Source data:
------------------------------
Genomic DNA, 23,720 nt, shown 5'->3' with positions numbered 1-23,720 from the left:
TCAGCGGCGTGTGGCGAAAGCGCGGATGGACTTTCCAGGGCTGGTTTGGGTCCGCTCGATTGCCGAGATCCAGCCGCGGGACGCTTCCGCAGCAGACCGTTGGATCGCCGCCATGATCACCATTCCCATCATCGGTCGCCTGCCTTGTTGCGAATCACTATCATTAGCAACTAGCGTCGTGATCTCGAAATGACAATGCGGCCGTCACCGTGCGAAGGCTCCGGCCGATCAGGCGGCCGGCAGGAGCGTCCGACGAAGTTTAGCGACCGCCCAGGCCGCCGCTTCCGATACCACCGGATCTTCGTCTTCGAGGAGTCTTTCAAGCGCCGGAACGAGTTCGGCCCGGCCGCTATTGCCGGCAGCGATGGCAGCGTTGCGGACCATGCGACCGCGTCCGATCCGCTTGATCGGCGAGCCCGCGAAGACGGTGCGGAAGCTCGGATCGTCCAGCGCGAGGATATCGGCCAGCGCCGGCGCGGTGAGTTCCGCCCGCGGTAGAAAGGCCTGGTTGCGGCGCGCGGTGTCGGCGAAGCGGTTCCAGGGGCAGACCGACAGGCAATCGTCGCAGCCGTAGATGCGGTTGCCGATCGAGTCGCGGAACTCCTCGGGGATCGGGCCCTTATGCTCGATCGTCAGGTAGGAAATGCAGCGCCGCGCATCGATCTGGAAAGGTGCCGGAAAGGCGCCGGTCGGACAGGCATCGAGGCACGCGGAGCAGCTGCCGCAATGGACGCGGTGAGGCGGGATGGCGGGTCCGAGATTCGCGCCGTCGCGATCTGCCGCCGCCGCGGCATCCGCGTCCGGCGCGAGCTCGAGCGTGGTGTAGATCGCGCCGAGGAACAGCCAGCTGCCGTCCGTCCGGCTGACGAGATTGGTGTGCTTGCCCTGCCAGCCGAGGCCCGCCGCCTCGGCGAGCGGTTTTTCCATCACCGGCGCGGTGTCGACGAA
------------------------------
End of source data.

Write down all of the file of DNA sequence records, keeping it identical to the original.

Genomic DNA, 23,720 nt, shown 5'->3' with positions numbered 1-23,720 from the left:
TCAGCGGCGTGTGGCGAAAGCGCGGATGGACTTTCCAGGGCTGGTTTGGGTCCGCTCGATTGCCGAGATCCAGCCGCGGGACGCTTCCGCAGCAGACCGTTGGATCGCCGCCATGATCACCATTCCCATCATCGGTCGCCTGCCTTGTTGCGAATCACTATCATTAGCAACTAGCGTCGTGATCTCGAAATGACAATGCGGCCGTCACCGTGCGAAGGCTCCGGCCGATCAGGCGGCCGGCAGGAGCGTCCGACGAAGTTTAGCGACCGCCCAGGCCGCCGCTTCCGATACCACCGGATCTTCGTCTTCGAGGAGTCTTTCAAGCGCCGGAACGAGTTCGGCCCGGCCGCTATTGCCGGCAGCGATGGCAGCGTTGCGGACCATGCGACCGCGTCCGATCCGCTTGATCGGCGAGCCCGCGAAGACGGTGCGGAAGCTCGGATCGTCCAGCGCGAGGATATCGGCCAGCGCCGGCGCGGTGAGTTCCGCCCGCGGTAGAAAGGCCTGGTTGCGGCGCGCGGTGTCGGCGAAGCGGTTCCAGGGGCAGACCGACAGGCAATCGTCGCAGCCGTAGATGCGGTTGCCGATCGAGTCGCGGAACTCCTCGGGGATCGGGCCCTTATGCTCGATCGTCAGGTAGGAAATGCAGCGCCGCGCATCGATCTGGAAAGGTGCCGGAAAGGCGCCGGTCGGACAGGCATCGAGGCACGCGGAGCAGCTGCCGCAATGGACGCGGTGAGGCGGGATGGCGGGTCCGAGATTCGCGCCGTCGCGATCTGCCGCCGCCGCGGCATCCGCGTCCGGCGCGAGCTCGAGCGTGGTGTAGATCGCGCCGAGGAACAGCCAGCTGCCGTCCGTCCGGCTGACGAGATTGGTGTGCTTGCCCTGCCAGCCGAGGCCCGCCGCCTCGGCGAGCGGTTTTTCCATCACCGGCGCGGTGTCGACGAA